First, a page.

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Georgia House panel advances cash bail bill as clock winds down on 2022 Legislature
With just days left before the state’s 2022 legislative session’s scheduled end Monday, the fate of a bill that would require people accused of felonies to put up cash or property for bail now rests with the Georgia House.
On Thursday, Republican members of the House Public Safety and Homeland Security Committee advanced a plan that adds hundreds of felony charges to the list of violent crimes that require a bond in order for a person to be released from jail before trial.
Senate Bill 504 would roll back judicial reforms that provided judges with greater discretion to let people out of jail on their own recognizance if they signed a promise to appear in court.
The bill’s sponsor, Cataula Republican Sen. Randy Robertson, said he’s hoping to reduce confusion by ensuring that all felony charges require some type of collateral to prompt a court appearance, while still giving judges the latitude to set the bail amount.
The measure was amended to factor in whether a judge will let the accused enter into pre-trial diversion mental health, substance abuse and veterans accountability courts. The bill now heads before the House Rules Committee, which determines whether legislation will get onto the calendar for a floor vote.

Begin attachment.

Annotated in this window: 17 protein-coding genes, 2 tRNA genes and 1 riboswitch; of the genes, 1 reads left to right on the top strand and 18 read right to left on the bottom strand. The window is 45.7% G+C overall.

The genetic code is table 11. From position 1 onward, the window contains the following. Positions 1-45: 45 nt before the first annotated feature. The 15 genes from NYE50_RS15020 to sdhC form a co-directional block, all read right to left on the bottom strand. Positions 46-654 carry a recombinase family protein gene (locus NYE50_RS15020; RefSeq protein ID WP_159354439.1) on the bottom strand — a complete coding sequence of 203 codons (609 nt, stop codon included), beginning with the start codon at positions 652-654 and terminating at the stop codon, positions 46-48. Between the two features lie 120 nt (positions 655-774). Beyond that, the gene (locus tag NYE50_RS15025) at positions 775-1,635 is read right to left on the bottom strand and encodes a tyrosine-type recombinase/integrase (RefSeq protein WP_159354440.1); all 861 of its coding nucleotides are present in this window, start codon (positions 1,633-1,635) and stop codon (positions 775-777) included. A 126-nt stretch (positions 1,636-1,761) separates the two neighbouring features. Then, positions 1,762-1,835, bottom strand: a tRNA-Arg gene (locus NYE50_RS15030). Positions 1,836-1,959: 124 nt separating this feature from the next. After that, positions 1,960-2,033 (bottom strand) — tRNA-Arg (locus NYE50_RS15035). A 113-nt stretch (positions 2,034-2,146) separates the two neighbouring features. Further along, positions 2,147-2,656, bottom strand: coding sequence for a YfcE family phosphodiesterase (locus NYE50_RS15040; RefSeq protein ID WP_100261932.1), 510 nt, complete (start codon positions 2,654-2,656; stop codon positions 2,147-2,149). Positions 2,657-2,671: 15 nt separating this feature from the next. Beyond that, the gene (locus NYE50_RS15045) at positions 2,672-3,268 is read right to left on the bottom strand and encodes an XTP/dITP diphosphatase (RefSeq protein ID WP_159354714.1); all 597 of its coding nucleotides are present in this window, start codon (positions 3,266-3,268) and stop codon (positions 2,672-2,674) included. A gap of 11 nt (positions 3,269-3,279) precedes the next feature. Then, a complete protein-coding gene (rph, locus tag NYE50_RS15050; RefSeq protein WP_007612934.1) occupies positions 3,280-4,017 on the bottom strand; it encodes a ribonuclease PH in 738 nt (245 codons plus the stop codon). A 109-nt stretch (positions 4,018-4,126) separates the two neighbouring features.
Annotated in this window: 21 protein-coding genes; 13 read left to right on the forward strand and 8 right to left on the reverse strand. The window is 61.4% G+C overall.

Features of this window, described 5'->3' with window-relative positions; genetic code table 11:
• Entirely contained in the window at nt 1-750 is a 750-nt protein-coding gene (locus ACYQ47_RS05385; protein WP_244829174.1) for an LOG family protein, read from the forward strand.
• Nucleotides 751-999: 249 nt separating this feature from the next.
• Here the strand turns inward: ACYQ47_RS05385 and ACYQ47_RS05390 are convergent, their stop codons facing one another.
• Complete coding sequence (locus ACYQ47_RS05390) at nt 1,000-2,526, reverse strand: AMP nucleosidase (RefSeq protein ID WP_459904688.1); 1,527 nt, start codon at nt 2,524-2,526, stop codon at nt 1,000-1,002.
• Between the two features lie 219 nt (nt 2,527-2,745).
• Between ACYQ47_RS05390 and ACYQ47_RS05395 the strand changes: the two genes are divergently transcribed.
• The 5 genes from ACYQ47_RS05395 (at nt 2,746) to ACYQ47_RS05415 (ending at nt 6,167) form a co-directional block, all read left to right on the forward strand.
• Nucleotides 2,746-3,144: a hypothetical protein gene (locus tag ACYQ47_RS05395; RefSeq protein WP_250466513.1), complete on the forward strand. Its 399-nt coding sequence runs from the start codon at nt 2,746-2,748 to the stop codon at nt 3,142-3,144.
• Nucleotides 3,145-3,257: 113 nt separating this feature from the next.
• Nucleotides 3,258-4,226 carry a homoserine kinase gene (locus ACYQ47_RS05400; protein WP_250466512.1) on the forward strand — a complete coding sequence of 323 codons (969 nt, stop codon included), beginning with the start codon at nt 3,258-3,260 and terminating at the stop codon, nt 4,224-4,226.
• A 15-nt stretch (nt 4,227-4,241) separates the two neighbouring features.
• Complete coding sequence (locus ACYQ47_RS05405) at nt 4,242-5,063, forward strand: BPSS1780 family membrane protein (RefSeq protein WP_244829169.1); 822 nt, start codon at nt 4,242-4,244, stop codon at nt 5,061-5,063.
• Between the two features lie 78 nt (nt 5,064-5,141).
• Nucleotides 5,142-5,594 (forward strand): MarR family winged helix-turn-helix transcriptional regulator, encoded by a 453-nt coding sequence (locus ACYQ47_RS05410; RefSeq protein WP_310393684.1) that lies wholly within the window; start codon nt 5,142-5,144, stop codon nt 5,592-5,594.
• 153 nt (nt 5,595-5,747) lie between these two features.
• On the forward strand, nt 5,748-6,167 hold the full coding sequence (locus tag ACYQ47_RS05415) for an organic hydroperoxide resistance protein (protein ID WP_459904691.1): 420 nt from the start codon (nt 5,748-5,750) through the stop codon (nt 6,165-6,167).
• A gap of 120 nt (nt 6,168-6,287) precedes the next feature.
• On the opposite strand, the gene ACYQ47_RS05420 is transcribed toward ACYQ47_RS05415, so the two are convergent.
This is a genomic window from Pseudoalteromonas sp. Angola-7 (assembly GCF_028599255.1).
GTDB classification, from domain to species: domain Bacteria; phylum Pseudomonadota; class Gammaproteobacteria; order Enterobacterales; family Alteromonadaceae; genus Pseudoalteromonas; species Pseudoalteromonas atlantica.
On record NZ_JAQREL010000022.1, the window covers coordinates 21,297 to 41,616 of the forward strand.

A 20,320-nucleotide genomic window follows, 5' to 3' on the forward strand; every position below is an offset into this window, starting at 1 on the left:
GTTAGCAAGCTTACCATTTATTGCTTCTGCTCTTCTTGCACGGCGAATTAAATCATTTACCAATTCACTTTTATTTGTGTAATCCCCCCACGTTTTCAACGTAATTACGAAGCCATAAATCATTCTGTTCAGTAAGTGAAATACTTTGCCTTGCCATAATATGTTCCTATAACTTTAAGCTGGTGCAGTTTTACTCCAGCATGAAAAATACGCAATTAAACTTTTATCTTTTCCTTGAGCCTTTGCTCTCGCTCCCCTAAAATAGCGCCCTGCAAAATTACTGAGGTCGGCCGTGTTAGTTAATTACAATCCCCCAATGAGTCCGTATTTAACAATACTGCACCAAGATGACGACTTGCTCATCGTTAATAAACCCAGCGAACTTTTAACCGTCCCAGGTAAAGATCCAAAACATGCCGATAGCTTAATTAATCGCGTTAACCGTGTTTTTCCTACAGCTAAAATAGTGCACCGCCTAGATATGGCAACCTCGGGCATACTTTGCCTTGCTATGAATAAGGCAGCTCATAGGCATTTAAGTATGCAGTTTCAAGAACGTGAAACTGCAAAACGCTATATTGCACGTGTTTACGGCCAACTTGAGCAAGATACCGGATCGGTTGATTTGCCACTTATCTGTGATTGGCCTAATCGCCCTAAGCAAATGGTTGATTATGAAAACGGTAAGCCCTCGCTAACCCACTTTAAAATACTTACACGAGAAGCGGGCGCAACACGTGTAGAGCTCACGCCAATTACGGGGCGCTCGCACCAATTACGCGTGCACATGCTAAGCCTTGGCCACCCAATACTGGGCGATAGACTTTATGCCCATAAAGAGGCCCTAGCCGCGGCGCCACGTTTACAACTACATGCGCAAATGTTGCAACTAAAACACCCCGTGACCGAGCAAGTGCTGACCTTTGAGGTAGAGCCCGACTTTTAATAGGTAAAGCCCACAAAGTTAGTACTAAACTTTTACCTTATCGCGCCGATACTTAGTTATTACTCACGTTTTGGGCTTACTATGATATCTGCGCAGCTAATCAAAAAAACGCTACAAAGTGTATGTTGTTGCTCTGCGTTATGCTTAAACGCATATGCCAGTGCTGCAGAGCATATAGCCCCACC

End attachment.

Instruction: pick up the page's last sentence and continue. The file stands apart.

“Accountability courts were a great solution to get individuals the help they need while they’re still a part of the criminal justice system,” Robertson said. “ But what some judges were doing was releasing people back into the community quickly prior to full vetting of the individual’s criminal history. And what that was resulting in is the individuals going out and re-offending.”
Criminal justice reform activists and experts say that cash bail requirements can unfairly punish people who cannot afford to pay a bond and that the likelihood of a person pleading guilty increases if they are unable to pay bail.
On Monday, district attorneys for Augusta-Richmond and DeKalb counties testified before legislators that adding all felonies to the bail restrictive lists could be counterproductive. Additionally, they said it is unrealistic to expect judges to set lower bond amounts for less serious felonies than are typically set for misdemeanors.
Robertson on Thursday blamed “activists” who have infiltrated the criminal justice system, including distinct attorney’s offices, for playing politics instead of following the law.
Hartwell Republican Rep. Alan Powell Thursday recommended that legislators use the bill as a prompt to clean up Georgia code to remove the dozens of antiquated offenses that are still considered felonies. Powell said he supports SB 504 since putting up money or property provides more incentive to show up in court.
“There needs to be a clear message to both the proponents and the opponents of this that DAs and judges are the ones who negotiate to set whatever the bond may be,” Powell said. “The bond needs to be commensurate to whatever the circumstance of that offense is.”
This story comes to GPB through a reporting partnership with Georgia Recorder.